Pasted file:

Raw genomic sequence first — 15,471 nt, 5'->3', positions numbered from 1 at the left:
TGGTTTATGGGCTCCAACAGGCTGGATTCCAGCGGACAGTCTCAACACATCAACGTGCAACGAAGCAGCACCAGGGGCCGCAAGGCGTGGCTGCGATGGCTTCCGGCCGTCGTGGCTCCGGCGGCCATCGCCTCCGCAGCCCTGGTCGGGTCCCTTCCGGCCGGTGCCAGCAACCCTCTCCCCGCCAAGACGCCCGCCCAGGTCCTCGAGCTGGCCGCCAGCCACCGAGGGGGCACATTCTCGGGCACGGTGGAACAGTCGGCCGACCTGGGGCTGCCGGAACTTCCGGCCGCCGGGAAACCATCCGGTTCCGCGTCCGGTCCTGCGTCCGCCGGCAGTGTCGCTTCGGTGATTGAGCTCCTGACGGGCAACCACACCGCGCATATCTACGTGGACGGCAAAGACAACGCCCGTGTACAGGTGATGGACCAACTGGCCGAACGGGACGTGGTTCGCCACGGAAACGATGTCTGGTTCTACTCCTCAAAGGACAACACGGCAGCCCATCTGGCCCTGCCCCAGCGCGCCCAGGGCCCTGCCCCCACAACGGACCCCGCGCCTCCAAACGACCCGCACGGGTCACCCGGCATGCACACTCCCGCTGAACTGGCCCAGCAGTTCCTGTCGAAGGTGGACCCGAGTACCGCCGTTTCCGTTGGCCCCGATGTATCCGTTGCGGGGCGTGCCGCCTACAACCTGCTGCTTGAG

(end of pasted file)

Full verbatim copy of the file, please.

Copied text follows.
Raw genomic sequence first — 15,471 nt, 5'->3', positions numbered from 1 at the left:
TGGTTTATGGGCTCCAACAGGCTGGATTCCAGCGGACAGTCTCAACACATCAACGTGCAACGAAGCAGCACCAGGGGCCGCAAGGCGTGGCTGCGATGGCTTCCGGCCGTCGTGGCTCCGGCGGCCATCGCCTCCGCAGCCCTGGTCGGGTCCCTTCCGGCCGGTGCCAGCAACCCTCTCCCCGCCAAGACGCCCGCCCAGGTCCTCGAGCTGGCCGCCAGCCACCGAGGGGGCACATTCTCGGGCACGGTGGAACAGTCGGCCGACCTGGGGCTGCCGGAACTTCCGGCCGCCGGGAAACCATCCGGTTCCGCGTCCGGTCCTGCGTCCGCCGGCAGTGTCGCTTCGGTGATTGAGCTCCTGACGGGCAACCACACCGCGCATATCTACGTGGACGGCAAAGACAACGCCCGTGTACAGGTGATGGACCAACTGGCCGAACGGGACGTGGTTCGCCACGGAAACGATGTCTGGTTCTACTCCTCAAAGGACAACACGGCAGCCCATCTGGCCCTGCCCCAGCGCGCCCAGGGCCCTGCCCCCACAACGGACCCCGCGCCTCCAAACGACCCGCACGGGTCACCCGGCATGCACACTCCCGCTGAACTGGCCCAGCAGTTCCTGTCGAAGGTGGACCCGAGTACCGCCGTTTCCGTTGGCCCCGATGTATCCGTTGCGGGGCGTGCCGCCTACAACCTGCTGCTTGAG